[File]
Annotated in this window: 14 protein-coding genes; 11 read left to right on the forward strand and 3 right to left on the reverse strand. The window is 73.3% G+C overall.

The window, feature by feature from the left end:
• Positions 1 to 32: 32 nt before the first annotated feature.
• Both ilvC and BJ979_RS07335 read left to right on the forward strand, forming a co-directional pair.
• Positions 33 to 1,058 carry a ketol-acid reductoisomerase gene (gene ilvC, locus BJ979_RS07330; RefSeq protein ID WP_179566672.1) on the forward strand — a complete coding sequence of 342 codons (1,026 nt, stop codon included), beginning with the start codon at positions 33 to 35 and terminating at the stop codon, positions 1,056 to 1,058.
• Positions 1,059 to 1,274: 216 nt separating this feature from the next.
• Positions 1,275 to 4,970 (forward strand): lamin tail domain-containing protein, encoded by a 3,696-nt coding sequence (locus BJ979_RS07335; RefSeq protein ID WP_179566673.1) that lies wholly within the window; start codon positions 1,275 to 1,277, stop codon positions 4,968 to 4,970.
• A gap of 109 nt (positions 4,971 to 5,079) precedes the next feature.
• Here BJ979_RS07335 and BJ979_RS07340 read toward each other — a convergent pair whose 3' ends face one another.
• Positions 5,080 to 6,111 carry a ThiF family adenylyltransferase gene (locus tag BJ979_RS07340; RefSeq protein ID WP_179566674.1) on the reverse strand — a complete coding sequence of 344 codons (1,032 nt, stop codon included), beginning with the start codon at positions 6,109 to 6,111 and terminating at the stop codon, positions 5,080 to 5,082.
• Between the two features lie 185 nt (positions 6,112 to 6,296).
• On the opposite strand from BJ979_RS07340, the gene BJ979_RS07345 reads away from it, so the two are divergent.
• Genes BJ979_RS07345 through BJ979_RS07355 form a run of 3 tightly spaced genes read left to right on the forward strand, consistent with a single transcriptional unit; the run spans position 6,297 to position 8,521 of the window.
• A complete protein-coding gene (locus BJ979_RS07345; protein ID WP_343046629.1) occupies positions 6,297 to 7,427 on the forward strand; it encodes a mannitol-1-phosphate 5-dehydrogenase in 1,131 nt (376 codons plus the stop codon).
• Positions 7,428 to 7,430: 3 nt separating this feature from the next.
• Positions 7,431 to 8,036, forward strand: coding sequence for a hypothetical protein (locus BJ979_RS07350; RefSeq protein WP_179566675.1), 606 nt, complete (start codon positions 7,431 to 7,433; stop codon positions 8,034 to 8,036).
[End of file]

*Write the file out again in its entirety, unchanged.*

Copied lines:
Annotated in this window: 14 protein-coding genes; 11 read left to right on the forward strand and 3 right to left on the reverse strand. The window is 73.3% G+C overall.

The window, feature by feature from the left end:
• Positions 1 to 32: 32 nt before the first annotated feature.
• Both ilvC and BJ979_RS07335 read left to right on the forward strand, forming a co-directional pair.
• Positions 33 to 1,058 carry a ketol-acid reductoisomerase gene (gene ilvC, locus BJ979_RS07330; RefSeq protein ID WP_179566672.1) on the forward strand — a complete coding sequence of 342 codons (1,026 nt, stop codon included), beginning with the start codon at positions 33 to 35 and terminating at the stop codon, positions 1,056 to 1,058.
• Positions 1,059 to 1,274: 216 nt separating this feature from the next.
• Positions 1,275 to 4,970 (forward strand): lamin tail domain-containing protein, encoded by a 3,696-nt coding sequence (locus BJ979_RS07335; RefSeq protein ID WP_179566673.1) that lies wholly within the window; start codon positions 1,275 to 1,277, stop codon positions 4,968 to 4,970.
• A gap of 109 nt (positions 4,971 to 5,079) precedes the next feature.
• Here BJ979_RS07335 and BJ979_RS07340 read toward each other — a convergent pair whose 3' ends face one another.
• Positions 5,080 to 6,111 carry a ThiF family adenylyltransferase gene (locus tag BJ979_RS07340; RefSeq protein ID WP_179566674.1) on the reverse strand — a complete coding sequence of 344 codons (1,032 nt, stop codon included), beginning with the start codon at positions 6,109 to 6,111 and terminating at the stop codon, positions 5,080 to 5,082.
• Between the two features lie 185 nt (positions 6,112 to 6,296).
• On the opposite strand from BJ979_RS07340, the gene BJ979_RS07345 reads away from it, so the two are divergent.
• Genes BJ979_RS07345 through BJ979_RS07355 form a run of 3 tightly spaced genes read left to right on the forward strand, consistent with a single transcriptional unit; the run spans position 6,297 to position 8,521 of the window.
• A complete protein-coding gene (locus BJ979_RS07345; protein ID WP_343046629.1) occupies positions 6,297 to 7,427 on the forward strand; it encodes a mannitol-1-phosphate 5-dehydrogenase in 1,131 nt (376 codons plus the stop codon).
• Positions 7,428 to 7,430: 3 nt separating this feature from the next.
• Positions 7,431 to 8,036, forward strand: coding sequence for a hypothetical protein (locus BJ979_RS07350; RefSeq protein WP_179566675.1), 606 nt, complete (start codon positions 7,431 to 7,433; stop codon positions 8,034 to 8,036).